Hannah Arendt Edit Profile
Bachelor of Arts, Königsberg Pr., 1924. Student universities Marburg, Freiburg. Doctor of Philosophy, Heidelberg U. (Germany), 1928.
H.L.D., Bard College, 1959, Goucher College, 1960. Honorary degree Smith College, 1966, York University, Toronto, 1968, Loyola University, Chicago, 1970, Yale, 1971, Princeton, Notre Dame, 1972.
Came to the United States, 1941, naturalized, 1951. Social worker, Paris, France, 1934-1940. Research director Conference on Jewish Relations, 1944-1946.
Chief editor Schocken Books, Inc., 1946-1948. Executive director Jewish Cultural Reconstrn., New York City, 1949-1952. Visiting professor University of California at Berkeley, 1955, Princeton, 1959, Columbia, 1960, others.
Professor University of Chicago, 1963-1967. University professor New School for Social Research, New York City, 1967-1975.
Hannah Arendt was a complex and wide-ranging thinker whose work cannot easily be summarized. She was a critic of modern mass society which, with its tendency to atomization, alienation, anomie and diffusion of responsibility, was fertile ground for what she called ‘totalitarianism’, in which individual human life becomes meaningless and freedoms are eroded. To counteract this tendency she advocated the separation of public life from social and economic life. She looked back to the Greek polis and, to a lesser extent, the early United States of America as models for what public life should be. In these societies individual citizens sought to excel in service to the community, and authority was vested in institutions to which they were committed. Arendt’s ideas have been extensively discussed and they have been widely influential. Her critics have, however, doubted their philosophical underpinning. One commentator questions her identification of the broad notion of ‘the public’ with the comparatively narrow notion of ‘the political'. Without that identification it is not so clear that political action is as central a part of a proper human life as Arendt maintained.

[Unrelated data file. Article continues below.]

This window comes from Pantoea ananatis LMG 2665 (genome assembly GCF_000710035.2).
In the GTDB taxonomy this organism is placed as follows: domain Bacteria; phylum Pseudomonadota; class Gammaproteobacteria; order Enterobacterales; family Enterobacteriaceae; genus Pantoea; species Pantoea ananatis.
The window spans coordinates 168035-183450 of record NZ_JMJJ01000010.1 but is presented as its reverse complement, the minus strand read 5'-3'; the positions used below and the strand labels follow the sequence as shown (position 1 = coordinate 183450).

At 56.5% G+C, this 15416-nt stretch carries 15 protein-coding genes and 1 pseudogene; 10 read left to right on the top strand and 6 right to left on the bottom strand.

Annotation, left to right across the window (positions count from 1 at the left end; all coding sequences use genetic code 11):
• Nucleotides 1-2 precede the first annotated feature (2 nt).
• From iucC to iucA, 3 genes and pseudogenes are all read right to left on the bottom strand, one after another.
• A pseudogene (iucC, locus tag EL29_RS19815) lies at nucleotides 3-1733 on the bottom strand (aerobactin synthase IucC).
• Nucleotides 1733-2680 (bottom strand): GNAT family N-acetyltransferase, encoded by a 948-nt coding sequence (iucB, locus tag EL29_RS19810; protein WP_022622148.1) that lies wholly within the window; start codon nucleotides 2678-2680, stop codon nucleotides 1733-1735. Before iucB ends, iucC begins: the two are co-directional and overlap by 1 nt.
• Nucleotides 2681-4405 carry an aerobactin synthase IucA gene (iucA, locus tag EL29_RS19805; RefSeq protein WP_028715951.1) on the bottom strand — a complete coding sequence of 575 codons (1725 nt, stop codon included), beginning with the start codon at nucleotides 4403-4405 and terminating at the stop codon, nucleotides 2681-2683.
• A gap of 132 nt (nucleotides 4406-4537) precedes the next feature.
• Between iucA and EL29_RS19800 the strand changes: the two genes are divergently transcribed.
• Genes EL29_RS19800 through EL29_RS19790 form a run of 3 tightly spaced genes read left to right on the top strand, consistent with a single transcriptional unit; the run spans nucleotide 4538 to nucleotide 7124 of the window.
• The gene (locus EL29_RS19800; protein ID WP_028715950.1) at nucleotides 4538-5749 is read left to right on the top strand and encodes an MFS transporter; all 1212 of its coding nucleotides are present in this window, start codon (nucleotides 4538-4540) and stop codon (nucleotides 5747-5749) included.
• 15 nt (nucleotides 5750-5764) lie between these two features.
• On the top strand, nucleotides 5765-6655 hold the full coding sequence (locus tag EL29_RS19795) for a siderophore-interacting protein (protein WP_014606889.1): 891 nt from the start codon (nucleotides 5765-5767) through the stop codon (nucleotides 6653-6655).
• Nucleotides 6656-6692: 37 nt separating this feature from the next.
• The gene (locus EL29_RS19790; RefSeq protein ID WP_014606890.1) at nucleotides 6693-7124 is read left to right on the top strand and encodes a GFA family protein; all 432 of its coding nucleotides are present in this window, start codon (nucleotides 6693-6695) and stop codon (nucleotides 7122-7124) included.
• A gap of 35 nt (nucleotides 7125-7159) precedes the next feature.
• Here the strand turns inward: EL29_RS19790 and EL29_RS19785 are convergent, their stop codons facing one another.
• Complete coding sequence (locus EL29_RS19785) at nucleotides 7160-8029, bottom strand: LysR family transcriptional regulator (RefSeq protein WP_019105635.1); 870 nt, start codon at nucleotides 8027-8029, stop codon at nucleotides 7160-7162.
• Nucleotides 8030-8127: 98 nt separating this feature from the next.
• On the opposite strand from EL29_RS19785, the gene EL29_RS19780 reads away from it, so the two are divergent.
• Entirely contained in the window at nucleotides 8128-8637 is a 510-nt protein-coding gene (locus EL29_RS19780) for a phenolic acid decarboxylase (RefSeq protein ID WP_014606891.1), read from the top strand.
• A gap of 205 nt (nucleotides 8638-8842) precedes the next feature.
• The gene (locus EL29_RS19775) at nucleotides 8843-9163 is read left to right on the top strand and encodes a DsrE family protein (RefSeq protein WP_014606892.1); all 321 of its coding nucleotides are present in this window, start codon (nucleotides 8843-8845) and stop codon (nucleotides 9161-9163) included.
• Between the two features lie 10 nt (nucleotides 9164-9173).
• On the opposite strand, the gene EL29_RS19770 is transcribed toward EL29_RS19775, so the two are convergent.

Fellow American Academy Arts and Sciences (Emerson-Thoreau medal 1969). Member American Academy Political Science, American Society Political and Legal Philosophy, National Institute Arts and Letters.
Married Heinrich Bluecher, 1940 (deceased).
- Hannah Arendt, the recovery of the public world A number of essays by authors who analyze Hannah Arendt's concepts of labor and work, critique of Marxism, conception of political community and image of freedom in the modern world.
1941 - 1945
1963 - 1967